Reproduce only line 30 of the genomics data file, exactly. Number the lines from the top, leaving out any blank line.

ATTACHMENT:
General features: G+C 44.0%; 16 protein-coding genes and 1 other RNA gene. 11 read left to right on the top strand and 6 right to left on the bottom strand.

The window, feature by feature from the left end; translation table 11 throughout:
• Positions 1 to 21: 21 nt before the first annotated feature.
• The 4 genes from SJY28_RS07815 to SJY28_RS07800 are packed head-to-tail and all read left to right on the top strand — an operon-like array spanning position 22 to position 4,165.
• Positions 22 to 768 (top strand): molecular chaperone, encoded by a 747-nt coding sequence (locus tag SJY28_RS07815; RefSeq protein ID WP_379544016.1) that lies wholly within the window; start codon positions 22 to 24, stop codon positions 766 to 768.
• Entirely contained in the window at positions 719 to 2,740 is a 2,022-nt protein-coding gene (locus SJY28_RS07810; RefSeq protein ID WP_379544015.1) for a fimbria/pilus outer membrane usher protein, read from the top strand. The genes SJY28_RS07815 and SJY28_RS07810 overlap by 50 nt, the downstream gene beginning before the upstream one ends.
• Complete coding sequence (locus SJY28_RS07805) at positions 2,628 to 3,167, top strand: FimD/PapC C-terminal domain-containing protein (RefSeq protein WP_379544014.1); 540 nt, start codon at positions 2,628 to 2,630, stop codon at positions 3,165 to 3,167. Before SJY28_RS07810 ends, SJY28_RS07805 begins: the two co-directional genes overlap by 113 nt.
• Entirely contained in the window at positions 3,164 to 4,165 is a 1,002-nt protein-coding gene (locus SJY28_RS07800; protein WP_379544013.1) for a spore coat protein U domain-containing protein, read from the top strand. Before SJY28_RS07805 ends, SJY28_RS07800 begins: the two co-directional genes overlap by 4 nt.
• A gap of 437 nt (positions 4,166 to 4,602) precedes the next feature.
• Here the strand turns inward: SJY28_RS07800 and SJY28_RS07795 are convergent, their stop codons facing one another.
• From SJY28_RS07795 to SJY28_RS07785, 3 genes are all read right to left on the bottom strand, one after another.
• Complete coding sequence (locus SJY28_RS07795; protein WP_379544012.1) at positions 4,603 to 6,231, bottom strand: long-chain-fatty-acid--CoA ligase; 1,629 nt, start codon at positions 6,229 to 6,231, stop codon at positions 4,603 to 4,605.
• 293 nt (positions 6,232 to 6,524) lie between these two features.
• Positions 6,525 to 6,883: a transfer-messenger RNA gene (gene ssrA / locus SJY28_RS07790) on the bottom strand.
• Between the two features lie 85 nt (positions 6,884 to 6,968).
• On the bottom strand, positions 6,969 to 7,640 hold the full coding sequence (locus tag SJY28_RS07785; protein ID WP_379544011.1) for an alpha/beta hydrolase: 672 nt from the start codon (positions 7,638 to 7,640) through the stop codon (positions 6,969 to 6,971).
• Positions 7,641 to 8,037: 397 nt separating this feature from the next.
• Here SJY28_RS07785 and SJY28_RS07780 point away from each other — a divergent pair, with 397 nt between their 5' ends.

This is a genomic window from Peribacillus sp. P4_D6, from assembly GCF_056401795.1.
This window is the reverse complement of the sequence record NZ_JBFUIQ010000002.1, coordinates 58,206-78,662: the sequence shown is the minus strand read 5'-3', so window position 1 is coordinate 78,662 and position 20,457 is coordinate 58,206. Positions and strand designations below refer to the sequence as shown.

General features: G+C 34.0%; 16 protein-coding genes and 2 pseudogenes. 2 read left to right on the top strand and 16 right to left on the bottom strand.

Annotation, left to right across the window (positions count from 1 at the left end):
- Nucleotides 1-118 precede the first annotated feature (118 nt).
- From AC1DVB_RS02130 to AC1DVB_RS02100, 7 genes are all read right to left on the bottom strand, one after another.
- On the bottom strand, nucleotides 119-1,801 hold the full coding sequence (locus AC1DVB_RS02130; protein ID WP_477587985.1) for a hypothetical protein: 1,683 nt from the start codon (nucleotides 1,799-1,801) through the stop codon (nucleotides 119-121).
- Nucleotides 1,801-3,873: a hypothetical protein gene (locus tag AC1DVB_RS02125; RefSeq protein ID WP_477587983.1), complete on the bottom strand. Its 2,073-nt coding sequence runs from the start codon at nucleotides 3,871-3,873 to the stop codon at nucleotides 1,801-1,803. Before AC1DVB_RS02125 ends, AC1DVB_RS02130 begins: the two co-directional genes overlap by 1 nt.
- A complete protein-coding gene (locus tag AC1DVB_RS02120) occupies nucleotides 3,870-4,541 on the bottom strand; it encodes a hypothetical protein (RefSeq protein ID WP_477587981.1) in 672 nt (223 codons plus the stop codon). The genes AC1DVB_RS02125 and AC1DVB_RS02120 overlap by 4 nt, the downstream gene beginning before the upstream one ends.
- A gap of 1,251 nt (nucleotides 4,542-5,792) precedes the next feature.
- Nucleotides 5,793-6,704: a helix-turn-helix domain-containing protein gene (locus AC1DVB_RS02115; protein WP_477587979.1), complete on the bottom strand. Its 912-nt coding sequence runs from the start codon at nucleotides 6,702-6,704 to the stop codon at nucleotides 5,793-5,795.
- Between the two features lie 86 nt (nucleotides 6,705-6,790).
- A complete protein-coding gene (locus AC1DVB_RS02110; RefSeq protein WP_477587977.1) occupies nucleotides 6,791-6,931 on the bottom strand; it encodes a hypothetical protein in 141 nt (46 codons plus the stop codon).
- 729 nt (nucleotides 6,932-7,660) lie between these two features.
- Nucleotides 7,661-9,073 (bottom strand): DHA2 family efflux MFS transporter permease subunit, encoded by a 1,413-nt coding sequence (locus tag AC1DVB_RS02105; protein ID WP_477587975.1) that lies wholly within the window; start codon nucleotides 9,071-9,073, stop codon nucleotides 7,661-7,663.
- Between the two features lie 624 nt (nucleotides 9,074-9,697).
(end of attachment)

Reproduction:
- Between the two features lie 86 nt (nucleotides 6,705-6,790).